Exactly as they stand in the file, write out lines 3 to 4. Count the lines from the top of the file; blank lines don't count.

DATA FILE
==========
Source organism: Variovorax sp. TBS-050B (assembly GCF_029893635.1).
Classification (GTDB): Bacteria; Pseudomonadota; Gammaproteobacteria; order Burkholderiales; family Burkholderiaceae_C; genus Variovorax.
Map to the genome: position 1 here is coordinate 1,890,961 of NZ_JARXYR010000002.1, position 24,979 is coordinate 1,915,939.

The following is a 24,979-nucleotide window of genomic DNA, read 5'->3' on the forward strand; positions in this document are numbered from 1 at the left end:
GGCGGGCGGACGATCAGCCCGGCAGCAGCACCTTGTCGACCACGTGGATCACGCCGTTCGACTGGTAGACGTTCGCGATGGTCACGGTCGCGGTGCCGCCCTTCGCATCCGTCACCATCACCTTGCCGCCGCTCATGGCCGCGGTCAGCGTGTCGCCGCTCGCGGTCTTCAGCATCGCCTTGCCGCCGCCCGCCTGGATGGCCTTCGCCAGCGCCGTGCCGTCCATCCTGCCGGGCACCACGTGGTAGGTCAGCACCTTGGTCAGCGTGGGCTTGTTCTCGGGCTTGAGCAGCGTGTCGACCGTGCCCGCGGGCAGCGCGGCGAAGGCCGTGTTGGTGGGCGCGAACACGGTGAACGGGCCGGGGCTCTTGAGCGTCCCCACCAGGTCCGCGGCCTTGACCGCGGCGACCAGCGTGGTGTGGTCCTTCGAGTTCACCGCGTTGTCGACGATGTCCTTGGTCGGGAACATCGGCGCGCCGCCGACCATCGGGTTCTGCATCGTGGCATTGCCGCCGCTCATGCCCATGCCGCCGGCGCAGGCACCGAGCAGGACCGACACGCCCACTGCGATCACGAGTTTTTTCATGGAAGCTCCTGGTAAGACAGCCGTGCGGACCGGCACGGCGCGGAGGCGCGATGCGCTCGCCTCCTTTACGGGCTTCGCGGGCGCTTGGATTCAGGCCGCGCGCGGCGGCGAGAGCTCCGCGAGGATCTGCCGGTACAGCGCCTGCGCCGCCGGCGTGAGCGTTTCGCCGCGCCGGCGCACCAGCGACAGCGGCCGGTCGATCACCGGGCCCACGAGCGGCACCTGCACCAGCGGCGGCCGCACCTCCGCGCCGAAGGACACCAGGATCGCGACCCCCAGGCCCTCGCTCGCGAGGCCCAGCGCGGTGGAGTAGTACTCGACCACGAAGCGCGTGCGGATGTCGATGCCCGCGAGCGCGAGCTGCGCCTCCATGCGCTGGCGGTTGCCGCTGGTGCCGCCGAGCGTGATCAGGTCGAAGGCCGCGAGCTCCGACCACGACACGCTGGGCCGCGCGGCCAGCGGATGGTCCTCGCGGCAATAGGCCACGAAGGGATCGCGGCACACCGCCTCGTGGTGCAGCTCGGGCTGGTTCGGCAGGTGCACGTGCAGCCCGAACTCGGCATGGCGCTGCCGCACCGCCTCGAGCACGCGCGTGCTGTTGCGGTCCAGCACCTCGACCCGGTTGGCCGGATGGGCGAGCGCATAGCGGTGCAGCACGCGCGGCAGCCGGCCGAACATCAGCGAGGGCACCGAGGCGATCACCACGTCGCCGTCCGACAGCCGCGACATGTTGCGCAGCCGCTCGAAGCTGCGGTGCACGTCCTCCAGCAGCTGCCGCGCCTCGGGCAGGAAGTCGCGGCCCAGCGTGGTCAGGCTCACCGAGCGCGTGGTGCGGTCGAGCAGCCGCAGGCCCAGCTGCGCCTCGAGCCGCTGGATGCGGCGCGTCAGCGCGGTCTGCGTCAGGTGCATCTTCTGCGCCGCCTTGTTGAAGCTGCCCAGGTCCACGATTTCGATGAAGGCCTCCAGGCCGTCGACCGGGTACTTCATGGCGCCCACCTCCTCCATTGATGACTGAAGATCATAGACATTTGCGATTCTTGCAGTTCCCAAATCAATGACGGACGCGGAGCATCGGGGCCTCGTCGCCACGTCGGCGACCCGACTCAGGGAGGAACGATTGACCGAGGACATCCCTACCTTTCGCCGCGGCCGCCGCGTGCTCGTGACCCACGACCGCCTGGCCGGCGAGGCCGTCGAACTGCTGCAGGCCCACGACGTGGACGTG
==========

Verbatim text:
Map to the genome: position 1 here is coordinate 1,890,961 of NZ_JARXYR010000002.1, position 24,979 is coordinate 1,915,939.

The following is a 24,979-nucleotide window of genomic DNA, read 5'->3' on the forward strand; positions in this document are numbered from 1 at the left end: